Update 2:20 p.m.: And one more time …
From the Sacramento Bee …
Update to the update to the update on this story 12:10 p.m.:
A joint press release from Assembly Speaker John Pérez and Senate President Pro Tem Darrell Steinberg announces the Senate will, in fact, vote to undo the public records changes, which transformed the requirement that local governments comply with requests for public documents to an optional “best practices” guideline.
Steinberg had previously said the Senate wouldn’t act, despite the Assembly’s earlier revote on the budget bill stripped of the public records provision.
SACRAMENTO—Senate President pro Tem Darrell Steinberg (D-Sacramento) and Assembly Speaker John A. Pérez (D-Los Angeles) released a joint statement today regarding the Legislature’s actions on the California Public Records Act:
“We agree there needs to be both an immediate fix to ensure local entities comply with the California Public Records Act and a long-term solution so the California Public Records Act is not considered a reimbursable mandate. Accordingly, the Senate will take up the amended SB 71 passed by the Assembly today that removed changes in the budget regarding the California Public Records Act. As the Senate advances its proposed constitutional amendment, the Assembly will work with them throughout its process to give voters the chance to make clear that good government shouldn’t come with an extra price tag.”
California’s Assembly has taken a mulligan on open records requirements.
Less than a week after the chamber passed a bill removing mandates dictating how local governments respond to public records requests, the chamber voted 52-25 to pass a near-identical version of the initial measure, but stripped of the public records changes.
The language in question removes mandates on local governments to respond to open records requests within 10 days, provide electronic copies of documents when they’re available, and actively assist members of the public with their queries.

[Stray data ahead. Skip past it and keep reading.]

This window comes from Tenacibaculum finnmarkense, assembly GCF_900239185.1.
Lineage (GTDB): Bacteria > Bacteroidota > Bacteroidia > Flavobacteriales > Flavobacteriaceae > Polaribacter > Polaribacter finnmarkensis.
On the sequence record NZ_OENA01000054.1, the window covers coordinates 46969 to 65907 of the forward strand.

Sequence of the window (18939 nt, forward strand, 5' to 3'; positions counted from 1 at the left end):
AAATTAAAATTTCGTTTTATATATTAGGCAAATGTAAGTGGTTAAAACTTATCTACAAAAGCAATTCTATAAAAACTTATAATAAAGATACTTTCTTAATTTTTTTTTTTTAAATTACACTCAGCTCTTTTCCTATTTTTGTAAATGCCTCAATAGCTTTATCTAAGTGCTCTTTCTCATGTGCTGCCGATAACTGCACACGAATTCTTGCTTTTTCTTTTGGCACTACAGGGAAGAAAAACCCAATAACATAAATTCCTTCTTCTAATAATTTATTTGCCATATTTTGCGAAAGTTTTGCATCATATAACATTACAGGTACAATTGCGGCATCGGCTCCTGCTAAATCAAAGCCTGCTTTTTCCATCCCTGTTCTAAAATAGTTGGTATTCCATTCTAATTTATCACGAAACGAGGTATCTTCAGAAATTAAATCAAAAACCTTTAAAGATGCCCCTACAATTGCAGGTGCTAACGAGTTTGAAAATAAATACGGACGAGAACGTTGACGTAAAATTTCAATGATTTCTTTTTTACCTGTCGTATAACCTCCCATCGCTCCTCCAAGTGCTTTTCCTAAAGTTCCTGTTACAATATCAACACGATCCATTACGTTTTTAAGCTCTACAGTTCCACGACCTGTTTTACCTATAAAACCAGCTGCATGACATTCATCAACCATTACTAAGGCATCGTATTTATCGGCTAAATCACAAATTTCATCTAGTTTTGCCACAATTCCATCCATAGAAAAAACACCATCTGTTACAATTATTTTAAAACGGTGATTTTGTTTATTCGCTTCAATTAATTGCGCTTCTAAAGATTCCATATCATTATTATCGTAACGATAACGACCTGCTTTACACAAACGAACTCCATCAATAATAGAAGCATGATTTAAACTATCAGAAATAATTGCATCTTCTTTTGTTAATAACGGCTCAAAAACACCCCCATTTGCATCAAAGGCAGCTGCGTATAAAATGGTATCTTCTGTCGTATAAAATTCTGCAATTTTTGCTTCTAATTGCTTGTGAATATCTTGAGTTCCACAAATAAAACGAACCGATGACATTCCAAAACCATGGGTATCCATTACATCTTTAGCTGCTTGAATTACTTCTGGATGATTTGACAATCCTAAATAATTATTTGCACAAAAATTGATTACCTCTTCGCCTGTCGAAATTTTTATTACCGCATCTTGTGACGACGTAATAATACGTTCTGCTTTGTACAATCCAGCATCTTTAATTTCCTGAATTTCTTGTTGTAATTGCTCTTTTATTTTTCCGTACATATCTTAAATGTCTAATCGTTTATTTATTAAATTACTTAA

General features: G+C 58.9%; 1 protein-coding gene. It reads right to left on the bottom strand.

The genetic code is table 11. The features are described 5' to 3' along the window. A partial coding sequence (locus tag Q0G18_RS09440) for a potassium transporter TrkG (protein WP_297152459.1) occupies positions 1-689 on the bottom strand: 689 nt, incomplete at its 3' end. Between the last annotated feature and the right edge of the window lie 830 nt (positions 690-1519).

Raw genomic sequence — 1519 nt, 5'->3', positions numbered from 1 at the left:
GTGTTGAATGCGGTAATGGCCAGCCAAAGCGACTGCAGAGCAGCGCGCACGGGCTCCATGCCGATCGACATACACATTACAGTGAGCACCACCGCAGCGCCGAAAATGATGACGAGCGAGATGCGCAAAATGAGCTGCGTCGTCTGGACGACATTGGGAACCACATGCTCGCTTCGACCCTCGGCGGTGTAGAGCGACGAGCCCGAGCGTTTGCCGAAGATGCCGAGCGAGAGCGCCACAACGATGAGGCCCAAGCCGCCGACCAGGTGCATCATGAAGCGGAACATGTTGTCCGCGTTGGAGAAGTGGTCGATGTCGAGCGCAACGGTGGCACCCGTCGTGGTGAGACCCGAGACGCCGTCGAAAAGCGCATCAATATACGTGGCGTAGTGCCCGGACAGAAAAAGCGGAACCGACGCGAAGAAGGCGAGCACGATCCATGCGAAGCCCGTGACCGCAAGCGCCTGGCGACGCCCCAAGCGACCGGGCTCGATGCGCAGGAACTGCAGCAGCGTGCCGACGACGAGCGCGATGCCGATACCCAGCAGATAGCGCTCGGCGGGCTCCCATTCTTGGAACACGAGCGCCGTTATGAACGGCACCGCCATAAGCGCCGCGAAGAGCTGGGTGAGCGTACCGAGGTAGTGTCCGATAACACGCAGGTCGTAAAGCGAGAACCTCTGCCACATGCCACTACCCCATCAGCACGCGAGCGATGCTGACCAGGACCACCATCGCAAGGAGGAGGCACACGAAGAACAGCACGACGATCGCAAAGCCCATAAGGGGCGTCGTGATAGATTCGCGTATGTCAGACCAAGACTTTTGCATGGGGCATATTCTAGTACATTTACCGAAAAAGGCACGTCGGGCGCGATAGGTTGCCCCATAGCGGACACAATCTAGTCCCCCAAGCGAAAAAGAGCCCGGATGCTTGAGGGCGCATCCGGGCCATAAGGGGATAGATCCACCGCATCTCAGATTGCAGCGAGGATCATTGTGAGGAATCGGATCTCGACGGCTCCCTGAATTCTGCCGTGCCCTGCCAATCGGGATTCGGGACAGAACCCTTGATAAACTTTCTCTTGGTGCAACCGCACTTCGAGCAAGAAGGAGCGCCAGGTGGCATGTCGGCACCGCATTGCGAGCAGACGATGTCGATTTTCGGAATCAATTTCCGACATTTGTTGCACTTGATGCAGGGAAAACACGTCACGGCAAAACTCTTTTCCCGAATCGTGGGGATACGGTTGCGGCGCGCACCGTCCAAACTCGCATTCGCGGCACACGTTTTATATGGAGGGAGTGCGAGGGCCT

Supporters of the scaled-back mandates, including Senate President Pro Tem Darrell Steinberg, say the shift isn’t about making public access more restrictive, but rather a question of who should foot the bill for public records compliance. California’s constitution requires the state to pay for any mandates it imposes on local governments. Removing the public records requirements and making them a “best practice” for cities and counties instead of a requirement would save the state tens of millions of dollars, according to the Legislative Analyst’s Office.
The Assembly’s move created moments of political jujitsu, as Democratic leaders simultaneously defended their initial vote while urging members to repeal it. Budget committee chair Bob Blumenfeld pointed out the change was initially proposed in Gov. Jerry Brown’s January budget proposal.
“Six months ago when the provision was before the committee, there was not a single article,” he said. “I got not a single call to my office, nor was anyone in the press concerned about it.”
In fact, the San Diego Union-Tribune wrote about the proposal in February, but the open records change did not gain much public notice until last week.
“There is [now] a hue and cry about it, and we want to be responsive to that,” Blumenfeld said.
Republicans blasted Democratic leaders’ decision to undo last week’s initial vote. “This is an embarrassment that we have to stand here today and redo the work that we just did,” said San Bernadino County Republican Tim Donnelly. “You guys got caught with your hand in the cookie jar. The press appropriately came down on you, and you’re trying to do a do-over,” said Orange County Republican Donald Wagner.
What happens next isn’t clear. Senate President Pro Tem Darrell Steinberg says the upper chamber won’t vote on the Assembly’s redo. Because of that, Republican Leader Connie Conway called the Assembly’s vote “political theater.”
Gov. Jerry Brown, who initially pushed for removing the local open records mandates, has yet to weigh in on the Assembly’s backtracking. His brief Wednesday night statement on the controversy voiced support for a constitutional amendment ensuring local governments pay for their own open records compliance, but made no mention of whether he’ll sign the initial bill making the changes, or whether he supports or opposes the move to backtrack.